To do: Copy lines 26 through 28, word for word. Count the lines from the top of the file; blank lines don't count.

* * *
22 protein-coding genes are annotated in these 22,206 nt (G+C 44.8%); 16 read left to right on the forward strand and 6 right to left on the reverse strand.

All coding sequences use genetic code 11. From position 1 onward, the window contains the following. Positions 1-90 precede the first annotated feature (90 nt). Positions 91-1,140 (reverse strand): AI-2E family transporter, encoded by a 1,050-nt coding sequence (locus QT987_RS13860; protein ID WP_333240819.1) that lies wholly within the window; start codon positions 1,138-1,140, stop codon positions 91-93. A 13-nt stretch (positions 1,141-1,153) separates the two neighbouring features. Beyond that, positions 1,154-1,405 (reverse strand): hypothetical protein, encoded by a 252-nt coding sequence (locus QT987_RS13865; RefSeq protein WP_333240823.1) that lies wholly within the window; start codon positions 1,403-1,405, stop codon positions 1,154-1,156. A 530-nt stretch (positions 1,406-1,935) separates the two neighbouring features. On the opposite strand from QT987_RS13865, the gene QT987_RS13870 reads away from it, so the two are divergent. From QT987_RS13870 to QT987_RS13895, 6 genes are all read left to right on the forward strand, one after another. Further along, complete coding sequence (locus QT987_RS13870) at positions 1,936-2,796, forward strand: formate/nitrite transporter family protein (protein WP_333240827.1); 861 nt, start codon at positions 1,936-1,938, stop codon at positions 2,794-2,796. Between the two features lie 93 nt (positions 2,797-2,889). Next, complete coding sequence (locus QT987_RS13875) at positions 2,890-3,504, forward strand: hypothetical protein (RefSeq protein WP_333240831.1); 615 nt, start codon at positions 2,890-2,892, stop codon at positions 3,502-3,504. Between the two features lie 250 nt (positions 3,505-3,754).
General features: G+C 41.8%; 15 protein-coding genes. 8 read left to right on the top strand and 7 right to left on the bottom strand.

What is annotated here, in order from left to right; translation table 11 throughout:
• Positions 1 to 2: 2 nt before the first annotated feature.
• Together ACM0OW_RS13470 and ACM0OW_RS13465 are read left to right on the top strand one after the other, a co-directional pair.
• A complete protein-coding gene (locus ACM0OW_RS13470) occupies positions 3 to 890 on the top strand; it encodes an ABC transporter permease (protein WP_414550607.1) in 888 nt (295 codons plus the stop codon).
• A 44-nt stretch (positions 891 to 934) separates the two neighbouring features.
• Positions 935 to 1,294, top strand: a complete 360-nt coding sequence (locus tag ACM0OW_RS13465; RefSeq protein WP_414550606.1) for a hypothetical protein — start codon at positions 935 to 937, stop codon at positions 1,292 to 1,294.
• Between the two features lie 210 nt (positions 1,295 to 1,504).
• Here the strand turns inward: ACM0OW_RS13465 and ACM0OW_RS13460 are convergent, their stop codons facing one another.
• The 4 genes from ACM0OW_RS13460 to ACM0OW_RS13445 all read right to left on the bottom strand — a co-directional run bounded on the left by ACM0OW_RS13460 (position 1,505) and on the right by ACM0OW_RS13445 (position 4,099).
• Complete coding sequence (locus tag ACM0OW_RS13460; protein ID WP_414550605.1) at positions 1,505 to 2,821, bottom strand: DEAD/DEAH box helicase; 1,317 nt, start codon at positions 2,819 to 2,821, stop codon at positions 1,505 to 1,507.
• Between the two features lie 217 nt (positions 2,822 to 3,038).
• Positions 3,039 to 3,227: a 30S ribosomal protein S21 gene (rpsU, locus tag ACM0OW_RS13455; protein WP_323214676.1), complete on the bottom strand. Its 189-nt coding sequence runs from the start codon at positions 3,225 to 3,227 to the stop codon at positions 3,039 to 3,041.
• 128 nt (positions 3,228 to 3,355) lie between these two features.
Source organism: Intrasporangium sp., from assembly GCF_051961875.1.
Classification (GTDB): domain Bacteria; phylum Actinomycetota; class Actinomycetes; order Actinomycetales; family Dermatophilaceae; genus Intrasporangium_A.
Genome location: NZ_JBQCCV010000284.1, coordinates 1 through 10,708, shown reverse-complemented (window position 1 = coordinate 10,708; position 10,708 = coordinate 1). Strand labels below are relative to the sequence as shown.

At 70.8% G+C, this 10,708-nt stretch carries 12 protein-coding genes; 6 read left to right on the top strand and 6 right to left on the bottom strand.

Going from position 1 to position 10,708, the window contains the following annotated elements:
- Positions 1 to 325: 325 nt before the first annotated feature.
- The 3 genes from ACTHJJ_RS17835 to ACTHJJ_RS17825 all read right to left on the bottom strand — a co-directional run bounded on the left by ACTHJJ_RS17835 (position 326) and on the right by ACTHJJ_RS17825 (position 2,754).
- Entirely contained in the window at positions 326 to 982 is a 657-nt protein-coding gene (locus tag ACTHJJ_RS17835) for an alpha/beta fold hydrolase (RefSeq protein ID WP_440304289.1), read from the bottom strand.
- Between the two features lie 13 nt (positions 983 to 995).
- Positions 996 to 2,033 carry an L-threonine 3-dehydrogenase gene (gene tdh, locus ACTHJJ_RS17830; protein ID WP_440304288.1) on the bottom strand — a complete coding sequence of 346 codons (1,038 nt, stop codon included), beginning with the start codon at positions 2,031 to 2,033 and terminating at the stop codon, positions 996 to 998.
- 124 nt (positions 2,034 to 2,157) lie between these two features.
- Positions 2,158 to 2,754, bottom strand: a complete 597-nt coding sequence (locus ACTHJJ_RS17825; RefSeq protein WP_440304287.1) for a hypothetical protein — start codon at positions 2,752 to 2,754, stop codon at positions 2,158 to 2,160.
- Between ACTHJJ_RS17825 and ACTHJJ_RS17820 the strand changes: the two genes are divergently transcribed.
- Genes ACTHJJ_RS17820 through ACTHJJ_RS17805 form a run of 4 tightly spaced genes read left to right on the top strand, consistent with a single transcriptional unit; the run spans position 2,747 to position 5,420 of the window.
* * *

- Positions 996 to 2,033 carry an L-threonine 3-dehydrogenase gene (gene tdh, locus ACTHJJ_RS17830; protein ID WP_440304288.1) on the bottom strand — a complete coding sequence of 346 codons (1,038 nt, stop codon included), beginning with the start codon at positions 2,031 to 2,033 and terminating at the stop codon, positions 996 to 998.
- 124 nt (positions 2,034 to 2,157) lie between these two features.
- Positions 2,158 to 2,754, bottom strand: a complete 597-nt coding sequence (locus ACTHJJ_RS17825; RefSeq protein WP_440304287.1) for a hypothetical protein — start codon at positions 2,752 to 2,754, stop codon at positions 2,158 to 2,160.